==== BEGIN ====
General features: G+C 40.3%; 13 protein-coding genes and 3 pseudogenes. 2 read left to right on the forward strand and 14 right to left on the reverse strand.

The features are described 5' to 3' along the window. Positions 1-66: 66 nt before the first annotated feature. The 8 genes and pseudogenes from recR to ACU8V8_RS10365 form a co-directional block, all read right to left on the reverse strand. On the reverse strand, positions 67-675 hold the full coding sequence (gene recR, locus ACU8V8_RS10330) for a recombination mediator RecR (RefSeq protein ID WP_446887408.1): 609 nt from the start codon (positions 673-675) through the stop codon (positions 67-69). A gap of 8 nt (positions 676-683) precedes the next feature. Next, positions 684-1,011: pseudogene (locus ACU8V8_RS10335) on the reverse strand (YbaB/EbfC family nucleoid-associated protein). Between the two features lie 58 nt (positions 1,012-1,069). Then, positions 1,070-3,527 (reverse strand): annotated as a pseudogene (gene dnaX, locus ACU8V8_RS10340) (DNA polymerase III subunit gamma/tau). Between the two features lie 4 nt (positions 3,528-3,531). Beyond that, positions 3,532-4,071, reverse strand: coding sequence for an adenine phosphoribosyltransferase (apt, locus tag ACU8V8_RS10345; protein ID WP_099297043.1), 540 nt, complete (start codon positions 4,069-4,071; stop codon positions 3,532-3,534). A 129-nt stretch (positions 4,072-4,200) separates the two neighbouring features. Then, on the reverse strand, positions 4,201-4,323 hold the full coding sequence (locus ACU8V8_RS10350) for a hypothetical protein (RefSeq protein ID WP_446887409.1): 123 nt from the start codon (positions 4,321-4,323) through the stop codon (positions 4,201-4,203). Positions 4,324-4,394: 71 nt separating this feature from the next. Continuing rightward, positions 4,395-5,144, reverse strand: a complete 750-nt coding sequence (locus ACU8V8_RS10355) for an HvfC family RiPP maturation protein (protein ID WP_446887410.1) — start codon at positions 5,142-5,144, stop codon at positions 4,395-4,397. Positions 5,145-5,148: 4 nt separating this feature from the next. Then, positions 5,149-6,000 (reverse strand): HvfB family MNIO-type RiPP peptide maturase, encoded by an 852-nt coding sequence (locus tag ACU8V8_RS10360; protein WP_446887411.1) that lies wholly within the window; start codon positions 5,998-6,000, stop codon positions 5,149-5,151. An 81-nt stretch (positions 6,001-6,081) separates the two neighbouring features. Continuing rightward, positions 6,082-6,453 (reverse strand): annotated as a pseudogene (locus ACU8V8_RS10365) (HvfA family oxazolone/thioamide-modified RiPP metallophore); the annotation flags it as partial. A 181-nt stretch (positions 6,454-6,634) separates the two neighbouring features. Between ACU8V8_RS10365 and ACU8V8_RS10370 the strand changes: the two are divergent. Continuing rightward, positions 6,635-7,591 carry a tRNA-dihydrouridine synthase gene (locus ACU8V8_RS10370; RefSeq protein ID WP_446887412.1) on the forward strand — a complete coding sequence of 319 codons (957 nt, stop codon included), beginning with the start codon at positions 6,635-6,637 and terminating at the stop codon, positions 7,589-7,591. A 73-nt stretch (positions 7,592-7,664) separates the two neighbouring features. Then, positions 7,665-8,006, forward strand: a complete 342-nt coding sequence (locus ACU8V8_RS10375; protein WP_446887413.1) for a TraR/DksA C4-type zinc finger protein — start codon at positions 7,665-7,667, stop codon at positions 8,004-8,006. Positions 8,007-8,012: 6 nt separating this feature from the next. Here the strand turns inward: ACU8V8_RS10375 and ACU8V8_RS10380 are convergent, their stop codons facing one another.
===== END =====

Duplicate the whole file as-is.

General features: G+C 40.3%; 13 protein-coding genes and 3 pseudogenes. 2 read left to right on the forward strand and 14 right to left on the reverse strand.

The features are described 5' to 3' along the window. Positions 1-66: 66 nt before the first annotated feature. The 8 genes and pseudogenes from recR to ACU8V8_RS10365 form a co-directional block, all read right to left on the reverse strand. On the reverse strand, positions 67-675 hold the full coding sequence (gene recR, locus ACU8V8_RS10330) for a recombination mediator RecR (RefSeq protein ID WP_446887408.1): 609 nt from the start codon (positions 673-675) through the stop codon (positions 67-69). A gap of 8 nt (positions 676-683) precedes the next feature. Next, positions 684-1,011: pseudogene (locus ACU8V8_RS10335) on the reverse strand (YbaB/EbfC family nucleoid-associated protein). Between the two features lie 58 nt (positions 1,012-1,069). Then, positions 1,070-3,527 (reverse strand): annotated as a pseudogene (gene dnaX, locus ACU8V8_RS10340) (DNA polymerase III subunit gamma/tau). Between the two features lie 4 nt (positions 3,528-3,531). Beyond that, positions 3,532-4,071, reverse strand: coding sequence for an adenine phosphoribosyltransferase (apt, locus tag ACU8V8_RS10345; protein ID WP_099297043.1), 540 nt, complete (start codon positions 4,069-4,071; stop codon positions 3,532-3,534). A 129-nt stretch (positions 4,072-4,200) separates the two neighbouring features. Then, on the reverse strand, positions 4,201-4,323 hold the full coding sequence (locus ACU8V8_RS10350) for a hypothetical protein (RefSeq protein ID WP_446887409.1): 123 nt from the start codon (positions 4,321-4,323) through the stop codon (positions 4,201-4,203). Positions 4,324-4,394: 71 nt separating this feature from the next. Continuing rightward, positions 4,395-5,144, reverse strand: a complete 750-nt coding sequence (locus ACU8V8_RS10355) for an HvfC family RiPP maturation protein (protein ID WP_446887410.1) — start codon at positions 5,142-5,144, stop codon at positions 4,395-4,397. Positions 5,145-5,148: 4 nt separating this feature from the next. Then, positions 5,149-6,000 (reverse strand): HvfB family MNIO-type RiPP peptide maturase, encoded by an 852-nt coding sequence (locus tag ACU8V8_RS10360; protein WP_446887411.1) that lies wholly within the window; start codon positions 5,998-6,000, stop codon positions 5,149-5,151. An 81-nt stretch (positions 6,001-6,081) separates the two neighbouring features. Continuing rightward, positions 6,082-6,453 (reverse strand): annotated as a pseudogene (locus ACU8V8_RS10365) (HvfA family oxazolone/thioamide-modified RiPP metallophore); the annotation flags it as partial. A 181-nt stretch (positions 6,454-6,634) separates the two neighbouring features. Between ACU8V8_RS10365 and ACU8V8_RS10370 the strand changes: the two are divergent. Continuing rightward, positions 6,635-7,591 carry a tRNA-dihydrouridine synthase gene (locus ACU8V8_RS10370; RefSeq protein ID WP_446887412.1) on the forward strand — a complete coding sequence of 319 codons (957 nt, stop codon included), beginning with the start codon at positions 6,635-6,637 and terminating at the stop codon, positions 7,589-7,591. A 73-nt stretch (positions 7,592-7,664) separates the two neighbouring features. Then, positions 7,665-8,006, forward strand: a complete 342-nt coding sequence (locus ACU8V8_RS10375; protein WP_446887413.1) for a TraR/DksA C4-type zinc finger protein — start codon at positions 7,665-7,667, stop codon at positions 8,004-8,006. Positions 8,007-8,012: 6 nt separating this feature from the next. Here the strand turns inward: ACU8V8_RS10375 and ACU8V8_RS10380 are convergent, their stop codons facing one another.